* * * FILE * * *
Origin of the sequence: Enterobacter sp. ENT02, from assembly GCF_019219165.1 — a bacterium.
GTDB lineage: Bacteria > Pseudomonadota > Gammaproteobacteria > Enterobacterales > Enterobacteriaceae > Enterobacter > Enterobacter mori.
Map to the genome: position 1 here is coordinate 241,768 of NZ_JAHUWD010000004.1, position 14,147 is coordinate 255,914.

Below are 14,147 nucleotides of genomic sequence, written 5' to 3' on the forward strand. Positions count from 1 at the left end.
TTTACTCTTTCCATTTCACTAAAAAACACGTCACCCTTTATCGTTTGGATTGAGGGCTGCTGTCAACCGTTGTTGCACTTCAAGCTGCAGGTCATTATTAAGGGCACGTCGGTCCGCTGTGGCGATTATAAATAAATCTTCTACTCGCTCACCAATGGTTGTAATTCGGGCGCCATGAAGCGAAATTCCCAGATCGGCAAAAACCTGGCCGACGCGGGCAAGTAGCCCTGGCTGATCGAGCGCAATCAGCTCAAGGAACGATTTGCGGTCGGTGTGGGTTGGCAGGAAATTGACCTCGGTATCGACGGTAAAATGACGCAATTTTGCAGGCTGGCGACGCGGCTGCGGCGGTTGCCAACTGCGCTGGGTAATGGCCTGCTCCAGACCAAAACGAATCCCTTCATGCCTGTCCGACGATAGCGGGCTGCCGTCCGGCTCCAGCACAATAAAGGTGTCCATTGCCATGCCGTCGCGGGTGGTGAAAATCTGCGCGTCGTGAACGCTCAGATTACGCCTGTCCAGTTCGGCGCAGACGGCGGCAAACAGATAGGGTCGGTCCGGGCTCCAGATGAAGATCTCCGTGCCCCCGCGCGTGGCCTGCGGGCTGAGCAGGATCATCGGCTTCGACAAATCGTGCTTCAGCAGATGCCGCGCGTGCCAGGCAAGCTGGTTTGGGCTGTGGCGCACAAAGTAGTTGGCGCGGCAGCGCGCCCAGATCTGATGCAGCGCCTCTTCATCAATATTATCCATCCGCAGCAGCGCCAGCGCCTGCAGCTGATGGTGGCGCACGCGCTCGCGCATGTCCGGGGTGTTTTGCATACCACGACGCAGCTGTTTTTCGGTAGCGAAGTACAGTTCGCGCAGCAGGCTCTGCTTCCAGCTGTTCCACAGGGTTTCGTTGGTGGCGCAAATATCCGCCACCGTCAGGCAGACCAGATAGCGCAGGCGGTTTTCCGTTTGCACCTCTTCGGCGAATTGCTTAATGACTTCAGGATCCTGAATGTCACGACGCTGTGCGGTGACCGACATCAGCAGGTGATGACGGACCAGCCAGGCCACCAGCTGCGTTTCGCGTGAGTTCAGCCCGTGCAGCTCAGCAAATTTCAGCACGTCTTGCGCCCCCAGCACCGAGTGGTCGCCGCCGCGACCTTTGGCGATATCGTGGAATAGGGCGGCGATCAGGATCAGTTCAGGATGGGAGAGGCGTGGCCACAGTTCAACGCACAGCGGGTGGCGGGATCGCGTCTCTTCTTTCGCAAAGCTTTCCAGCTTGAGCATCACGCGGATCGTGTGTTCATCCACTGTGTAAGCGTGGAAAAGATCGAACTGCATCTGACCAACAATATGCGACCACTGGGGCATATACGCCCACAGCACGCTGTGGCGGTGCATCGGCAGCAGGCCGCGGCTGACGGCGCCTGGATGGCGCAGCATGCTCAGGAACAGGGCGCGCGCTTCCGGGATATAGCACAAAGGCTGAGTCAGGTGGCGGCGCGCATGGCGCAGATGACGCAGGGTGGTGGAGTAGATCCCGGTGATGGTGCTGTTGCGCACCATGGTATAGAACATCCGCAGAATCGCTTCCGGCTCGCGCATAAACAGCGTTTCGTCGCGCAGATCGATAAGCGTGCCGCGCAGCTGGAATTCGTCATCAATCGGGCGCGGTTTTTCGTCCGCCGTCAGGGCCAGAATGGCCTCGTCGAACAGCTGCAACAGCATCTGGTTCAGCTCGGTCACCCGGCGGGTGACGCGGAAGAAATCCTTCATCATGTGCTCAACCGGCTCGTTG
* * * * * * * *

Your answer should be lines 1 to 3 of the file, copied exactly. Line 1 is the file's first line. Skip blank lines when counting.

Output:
Origin of the sequence: Enterobacter sp. ENT02, from assembly GCF_019219165.1 — a bacterium.
GTDB lineage: Bacteria > Pseudomonadota > Gammaproteobacteria > Enterobacterales > Enterobacteriaceae > Enterobacter > Enterobacter mori.
Map to the genome: position 1 here is coordinate 241,768 of NZ_JAHUWD010000004.1, position 14,147 is coordinate 255,914.